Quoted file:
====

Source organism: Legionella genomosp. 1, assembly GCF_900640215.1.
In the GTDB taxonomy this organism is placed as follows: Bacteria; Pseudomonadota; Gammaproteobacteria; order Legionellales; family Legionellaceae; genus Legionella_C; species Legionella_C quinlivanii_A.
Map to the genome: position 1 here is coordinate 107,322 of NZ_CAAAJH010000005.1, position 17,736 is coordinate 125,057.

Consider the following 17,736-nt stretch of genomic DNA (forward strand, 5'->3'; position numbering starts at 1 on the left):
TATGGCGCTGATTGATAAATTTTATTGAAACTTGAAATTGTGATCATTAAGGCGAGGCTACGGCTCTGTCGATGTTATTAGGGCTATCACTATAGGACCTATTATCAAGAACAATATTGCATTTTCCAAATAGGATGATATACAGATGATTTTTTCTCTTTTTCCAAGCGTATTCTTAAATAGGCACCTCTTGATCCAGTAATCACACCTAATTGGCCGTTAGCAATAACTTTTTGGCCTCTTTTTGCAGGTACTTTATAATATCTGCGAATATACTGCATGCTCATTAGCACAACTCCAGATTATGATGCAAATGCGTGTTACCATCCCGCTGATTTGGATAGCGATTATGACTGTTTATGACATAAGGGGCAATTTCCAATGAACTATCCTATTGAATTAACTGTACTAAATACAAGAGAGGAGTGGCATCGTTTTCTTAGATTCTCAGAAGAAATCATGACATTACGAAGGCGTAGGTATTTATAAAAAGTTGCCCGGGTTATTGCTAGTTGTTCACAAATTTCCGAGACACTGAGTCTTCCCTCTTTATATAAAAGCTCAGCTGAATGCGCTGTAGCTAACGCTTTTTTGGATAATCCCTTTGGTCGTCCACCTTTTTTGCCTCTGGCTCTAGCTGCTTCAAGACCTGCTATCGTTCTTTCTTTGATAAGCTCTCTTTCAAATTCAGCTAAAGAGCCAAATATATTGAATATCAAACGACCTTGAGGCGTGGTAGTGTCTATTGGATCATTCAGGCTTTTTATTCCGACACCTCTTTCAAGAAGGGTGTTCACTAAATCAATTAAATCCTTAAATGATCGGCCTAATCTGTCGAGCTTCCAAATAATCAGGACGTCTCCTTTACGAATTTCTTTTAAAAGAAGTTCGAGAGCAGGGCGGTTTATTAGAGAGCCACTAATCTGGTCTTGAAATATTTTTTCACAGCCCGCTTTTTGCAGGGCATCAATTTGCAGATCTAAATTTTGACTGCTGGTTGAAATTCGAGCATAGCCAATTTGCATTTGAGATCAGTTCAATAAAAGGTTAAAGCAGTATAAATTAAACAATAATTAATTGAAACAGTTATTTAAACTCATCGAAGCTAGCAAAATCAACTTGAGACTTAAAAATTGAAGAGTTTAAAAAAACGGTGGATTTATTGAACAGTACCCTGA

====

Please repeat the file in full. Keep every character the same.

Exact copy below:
Source organism: Legionella genomosp. 1, assembly GCF_900640215.1.
In the GTDB taxonomy this organism is placed as follows: Bacteria; Pseudomonadota; Gammaproteobacteria; order Legionellales; family Legionellaceae; genus Legionella_C; species Legionella_C quinlivanii_A.
Map to the genome: position 1 here is coordinate 107,322 of NZ_CAAAJH010000005.1, position 17,736 is coordinate 125,057.

Consider the following 17,736-nt stretch of genomic DNA (forward strand, 5'->3'; position numbering starts at 1 on the left):
TATGGCGCTGATTGATAAATTTTATTGAAACTTGAAATTGTGATCATTAAGGCGAGGCTACGGCTCTGTCGATGTTATTAGGGCTATCACTATAGGACCTATTATCAAGAACAATATTGCATTTTCCAAATAGGATGATATACAGATGATTTTTTCTCTTTTTCCAAGCGTATTCTTAAATAGGCACCTCTTGATCCAGTAATCACACCTAATTGGCCGTTAGCAATAACTTTTTGGCCTCTTTTTGCAGGTACTTTATAATATCTGCGAATATACTGCATGCTCATTAGCACAACTCCAGATTATGATGCAAATGCGTGTTACCATCCCGCTGATTTGGATAGCGATTATGACTGTTTATGACATAAGGGGCAATTTCCAATGAACTATCCTATTGAATTAACTGTACTAAATACAAGAGAGGAGTGGCATCGTTTTCTTAGATTCTCAGAAGAAATCATGACATTACGAAGGCGTAGGTATTTATAAAAAGTTGCCCGGGTTATTGCTAGTTGTTCACAAATTTCCGAGACACTGAGTCTTCCCTCTTTATATAAAAGCTCAGCTGAATGCGCTGTAGCTAACGCTTTTTTGGATAATCCCTTTGGTCGTCCACCTTTTTTGCCTCTGGCTCTAGCTGCTTCAAGACCTGCTATCGTTCTTTCTTTGATAAGCTCTCTTTCAAATTCAGCTAAAGAGCCAAATATATTGAATATCAAACGACCTTGAGGCGTGGTAGTGTCTATTGGATCATTCAGGCTTTTTATTCCGACACCTCTTTCAAGAAGGGTGTTCACTAAATCAATTAAATCCTTAAATGATCGGCCTAATCTGTCGAGCTTCCAAATAATCAGGACGTCTCCTTTACGAATTTCTTTTAAAAGAAGTTCGAGAGCAGGGCGGTTTATTAGAGAGCCACTAATCTGGTCTTGAAATATTTTTTCACAGCCCGCTTTTTGCAGGGCATCAATTTGCAGATCTAAATTTTGACTGCTGGTTGAAATTCGAGCATAGCCAATTTGCATTTGAGATCAGTTCAATAAAAGGTTAAAGCAGTATAAATTAAACAATAATTAATTGAAACAGTTATTTAAACTCATCGAAGCTAGCAAAATCAACTTGAGACTTAAAAATTGAAGAGTTTAAAAAAACGGTGGATTTATTGAACAGTACCCTGA